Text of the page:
The controversial ban on screen scraping was first tabled by the European Banking Authority, a London-based agency of the European Commission which has regulatory oversight over European banks, in February.

“The EBA is of the view that accessing accounts through screen scraping will no longer be allowed on the basis of a number of provisions under PSD2, especially the requirements on secure communication and on restrictions on in accessing data and information from accounts and transactions,” the agency said in its February proposal.

Banks agree.

“API-based solutions gain the benefits of device-based multi-factor authentication that is both safer and easy for consumers to use than typing codes into a form. Breach after breach has made clear that there is no such things as a ‘secure’ or ‘strong’ way to use passwords”, said the FIDO Alliance, an industry consortium of banks and payment services providers like Visa and MasterCard, in an open letter to EU lawmakers at the end of August.

The European Commission, which has final say over the proposed draft rules, has publicly disagreed with the EBA’s position and swooped in from above this summer to propose amendments to the guidelines, allowing for a “fall back” to screen scraping if banks’ APIs failed to provide fintech companies with reliable account data.

But in any case, the final rules will have to be vetted by both the European Parliament and finance ministers in the European Council, who have the right to veto them. It is expected by some that Council representatives from countries without a substantial fintech industry may push for a compromise between the Commission and EBA versions.

Why it matters for fintech startups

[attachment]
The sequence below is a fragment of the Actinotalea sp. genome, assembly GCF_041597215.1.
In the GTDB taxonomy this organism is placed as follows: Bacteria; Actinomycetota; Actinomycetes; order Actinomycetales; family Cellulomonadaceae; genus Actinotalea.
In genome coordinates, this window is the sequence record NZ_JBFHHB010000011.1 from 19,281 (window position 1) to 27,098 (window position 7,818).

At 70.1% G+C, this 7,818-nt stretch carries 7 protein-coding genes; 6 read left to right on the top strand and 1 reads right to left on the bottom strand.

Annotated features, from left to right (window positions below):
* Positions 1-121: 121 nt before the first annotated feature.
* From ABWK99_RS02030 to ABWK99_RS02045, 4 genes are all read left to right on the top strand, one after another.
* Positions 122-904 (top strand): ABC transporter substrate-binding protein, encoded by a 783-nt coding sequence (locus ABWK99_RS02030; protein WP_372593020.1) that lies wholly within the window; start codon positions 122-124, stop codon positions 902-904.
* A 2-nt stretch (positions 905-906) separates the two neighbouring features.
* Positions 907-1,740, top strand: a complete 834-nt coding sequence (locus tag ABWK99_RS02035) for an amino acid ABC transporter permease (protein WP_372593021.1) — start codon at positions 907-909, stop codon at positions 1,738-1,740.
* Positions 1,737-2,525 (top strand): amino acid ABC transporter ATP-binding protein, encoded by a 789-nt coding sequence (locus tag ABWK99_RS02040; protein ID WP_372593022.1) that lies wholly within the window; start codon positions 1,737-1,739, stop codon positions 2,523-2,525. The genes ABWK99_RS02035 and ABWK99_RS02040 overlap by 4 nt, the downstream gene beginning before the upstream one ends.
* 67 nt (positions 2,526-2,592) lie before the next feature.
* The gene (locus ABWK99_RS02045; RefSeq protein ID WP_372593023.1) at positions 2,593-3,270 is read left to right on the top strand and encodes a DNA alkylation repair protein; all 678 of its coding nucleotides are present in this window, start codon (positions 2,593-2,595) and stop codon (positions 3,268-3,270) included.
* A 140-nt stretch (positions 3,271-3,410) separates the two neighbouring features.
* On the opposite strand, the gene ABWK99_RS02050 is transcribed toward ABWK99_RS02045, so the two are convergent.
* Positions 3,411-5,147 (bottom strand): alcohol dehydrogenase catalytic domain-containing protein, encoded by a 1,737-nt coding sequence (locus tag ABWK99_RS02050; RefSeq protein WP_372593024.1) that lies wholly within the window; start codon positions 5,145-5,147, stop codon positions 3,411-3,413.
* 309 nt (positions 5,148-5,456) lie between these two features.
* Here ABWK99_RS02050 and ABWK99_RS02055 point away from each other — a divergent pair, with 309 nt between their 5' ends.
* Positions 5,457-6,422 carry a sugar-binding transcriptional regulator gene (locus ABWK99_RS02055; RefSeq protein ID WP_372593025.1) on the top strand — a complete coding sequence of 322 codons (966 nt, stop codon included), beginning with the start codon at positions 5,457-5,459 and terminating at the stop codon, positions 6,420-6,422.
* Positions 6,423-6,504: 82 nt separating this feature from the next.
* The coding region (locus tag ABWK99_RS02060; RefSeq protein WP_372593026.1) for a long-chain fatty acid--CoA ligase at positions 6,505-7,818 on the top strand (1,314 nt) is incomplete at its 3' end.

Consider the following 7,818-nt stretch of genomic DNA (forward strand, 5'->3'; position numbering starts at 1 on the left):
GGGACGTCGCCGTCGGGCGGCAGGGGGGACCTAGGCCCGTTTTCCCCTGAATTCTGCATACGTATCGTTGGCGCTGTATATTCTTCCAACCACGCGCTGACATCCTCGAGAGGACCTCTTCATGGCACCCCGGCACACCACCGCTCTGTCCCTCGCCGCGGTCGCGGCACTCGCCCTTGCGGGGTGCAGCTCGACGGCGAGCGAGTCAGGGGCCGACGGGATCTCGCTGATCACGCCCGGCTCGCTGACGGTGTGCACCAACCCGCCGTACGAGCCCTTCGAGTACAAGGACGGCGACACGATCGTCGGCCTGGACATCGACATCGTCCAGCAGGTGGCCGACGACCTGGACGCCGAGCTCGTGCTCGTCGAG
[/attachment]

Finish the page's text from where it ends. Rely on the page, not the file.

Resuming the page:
PSD2 falls into line with the Juncker Commission’s Digital Single Market strategy from 2014, in which it promised to break down barriers in the provision and sale of digital services and to ensure the free movement of data between consumers and companies in Europe.

The rules on digital payments are also envisaged to help break Europe’s longstanding dependency on bank finance. Many see the over-dominance of banks as an endemic problem to the growth of European capital markets and an important cause of the sovereign debt crises of 2010-2015.

However, the standoff on screen scraping suggests to some that large banks can still throw their weight around in lobbying EU laws aimed at increasing competition in financial services.

“The European Banking Authority has been behaving more like the European Banking Association on PSD2. It’s incredible that they haven’t met with any fintech companies at all to discuss their needs but are regularly taking meetings with banking associations on digital innovation,” said one fintech startup executive who declined to be named for the purposes of the article.

It has also shown that there is no single European rulebook dedicated to FinTech regulation, and is instead managed by a mix of national regulators and a constellation of institutions and agencies at the European level.

“It is striking to observe the large number of institutions currently commenting, regulating, drafting consulting, and exchanging ideas on fintech. There are already overlaps at European level, but more importantly there is already substantial regulatory divergence between EU countries,” wrote a team of three researchers from Brussels think-tank Bruegel for a discussion of EU finance ministers in Estonia this month.

However, it also pointed out that “in the European context, issues such as data privacy, cybersecurity, consumer protection and operational risks will be central importance for consumer acceptance.”

Still, the outstanding question is whether banks’ privacy concerns in the PSD2 are merely a Trojan horse to torpedo a nascent FinTech industry in Europe and to cling to their waning hold over customer account data.

“The bottom line is this: the Payment Services Directive 2 was designed in order to increase competition in the sphere of payments. Putting a ban screen scraping would undermine that principle”, said Nick Wallace of the Centre for Data Innovation.

The first parts of the PSD2 will come into force in all 28 Member States and the European Economic Area in January 2018. The Commission is expected to present its finalized set of rules on screen scraping in October or November, which will come into force 18 months after they are adopted by EU institutions.

Featured image credit: Didier Weemaels on Unsplash